An African business coming your way

Western capital is sniffing all over Africa to find companies likely to prosper as the region’s economy booms. But here’s something different – an African company sniffing all over Europe to find distressed corporate assets.

Its name is Cevital and it is Algeria’s biggest privately owned business, and is also family controlled.

This week it was revealed the Cevital is the preferred bidder to buy one of Europe’s biggest steel making plants, Piombino, owned by Italy’s second-largest steelmaker Lucchini, which was owned by the founding family until 2010.

Lucchini was bought by a Russian firm but was declared insolvent in 2012 and placed into administration. But Piombino on the Tuscan coast is the Italian steelmakers’ biggest plant, which employed around 2,000 people and can produce around 2.5 million tonnes of steel a year, according to a Reuters report.

If the deal goes through, it will be the second distressed asset Cevital has bought in Europe in a less than a year. In April, the Algiers-based group bought various European subsidiaries of Spanish firm Fagor, Europe's fifth biggest maker of appliances, which was part of the Mondragon group of cooperatives and filed for bankruptcy protection in 2013.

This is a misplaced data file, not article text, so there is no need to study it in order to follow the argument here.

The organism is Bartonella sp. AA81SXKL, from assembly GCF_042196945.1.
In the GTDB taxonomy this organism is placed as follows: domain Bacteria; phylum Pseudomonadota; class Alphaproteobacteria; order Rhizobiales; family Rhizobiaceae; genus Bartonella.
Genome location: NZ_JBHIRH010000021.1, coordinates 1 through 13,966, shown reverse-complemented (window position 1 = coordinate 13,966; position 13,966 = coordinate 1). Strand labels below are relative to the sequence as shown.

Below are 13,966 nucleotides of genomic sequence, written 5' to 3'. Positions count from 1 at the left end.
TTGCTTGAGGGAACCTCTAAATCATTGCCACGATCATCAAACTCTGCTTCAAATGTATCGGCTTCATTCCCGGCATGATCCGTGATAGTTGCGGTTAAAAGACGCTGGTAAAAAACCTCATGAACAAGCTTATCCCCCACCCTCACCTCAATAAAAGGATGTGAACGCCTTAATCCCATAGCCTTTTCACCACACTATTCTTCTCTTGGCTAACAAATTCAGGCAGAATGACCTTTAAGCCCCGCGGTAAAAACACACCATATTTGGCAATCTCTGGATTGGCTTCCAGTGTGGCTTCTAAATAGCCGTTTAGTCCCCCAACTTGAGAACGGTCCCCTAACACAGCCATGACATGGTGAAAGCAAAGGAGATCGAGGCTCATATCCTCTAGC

Cevital can trace its roots back to the early 1970s and was founded by Issad Rebrab, the country’s only billionaire. He started a food processing business, but has expanded into different sectors including industrial production.

Before starting the business, Rebrab fought for Algieria’s independence against French colonial rule. Rebrabis now in his 70s and his five children are involved in the business.

Cevital is certainly a family business to watch.